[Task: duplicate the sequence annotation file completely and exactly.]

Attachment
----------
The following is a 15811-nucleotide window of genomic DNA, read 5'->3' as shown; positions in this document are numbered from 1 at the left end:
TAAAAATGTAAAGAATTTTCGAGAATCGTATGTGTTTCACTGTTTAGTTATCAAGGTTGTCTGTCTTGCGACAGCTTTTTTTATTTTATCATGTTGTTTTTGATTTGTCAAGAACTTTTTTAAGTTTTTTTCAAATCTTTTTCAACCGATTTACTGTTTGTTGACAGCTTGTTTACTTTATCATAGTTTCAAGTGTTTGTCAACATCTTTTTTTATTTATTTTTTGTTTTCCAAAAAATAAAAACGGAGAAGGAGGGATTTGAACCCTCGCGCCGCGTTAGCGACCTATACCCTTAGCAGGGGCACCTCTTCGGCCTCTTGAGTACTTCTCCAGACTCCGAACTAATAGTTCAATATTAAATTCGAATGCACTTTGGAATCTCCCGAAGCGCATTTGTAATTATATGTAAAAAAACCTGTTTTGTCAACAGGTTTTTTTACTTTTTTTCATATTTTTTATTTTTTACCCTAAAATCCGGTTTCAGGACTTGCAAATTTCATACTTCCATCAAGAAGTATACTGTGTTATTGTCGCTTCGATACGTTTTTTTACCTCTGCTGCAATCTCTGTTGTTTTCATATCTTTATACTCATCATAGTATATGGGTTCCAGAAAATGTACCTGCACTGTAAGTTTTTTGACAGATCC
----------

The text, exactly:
The following is a 15811-nucleotide window of genomic DNA, read 5'->3' as shown; positions in this document are numbered from 1 at the left end:
TAAAAATGTAAAGAATTTTCGAGAATCGTATGTGTTTCACTGTTTAGTTATCAAGGTTGTCTGTCTTGCGACAGCTTTTTTTATTTTATCATGTTGTTTTTGATTTGTCAAGAACTTTTTTAAGTTTTTTTCAAATCTTTTTCAACCGATTTACTGTTTGTTGACAGCTTGTTTACTTTATCATAGTTTCAAGTGTTTGTCAACATCTTTTTTTATTTATTTTTTGTTTTCCAAAAAATAAAAACGGAGAAGGAGGGATTTGAACCCTCGCGCCGCGTTAGCGACCTATACCCTTAGCAGGGGCACCTCTTCGGCCTCTTGAGTACTTCTCCAGACTCCGAACTAATAGTTCAATATTAAATTCGAATGCACTTTGGAATCTCCCGAAGCGCATTTGTAATTATATGTAAAAAAACCTGTTTTGTCAACAGGTTTTTTTACTTTTTTTCATATTTTTTATTTTTTACCCTAAAATCCGGTTTCAGGACTTGCAAATTTCATACTTCCATCAAGAAGTATACTGTGTTATTGTCGCTTCGATACGTTTTTTTACCTCTGCTGCAATCTCTGTTGTTTTCATATCTTTATACTCATCATAGTATATGGGTTCCAGAAAATGTACCTGCACTGTAAGTTTTTTGACAGATCC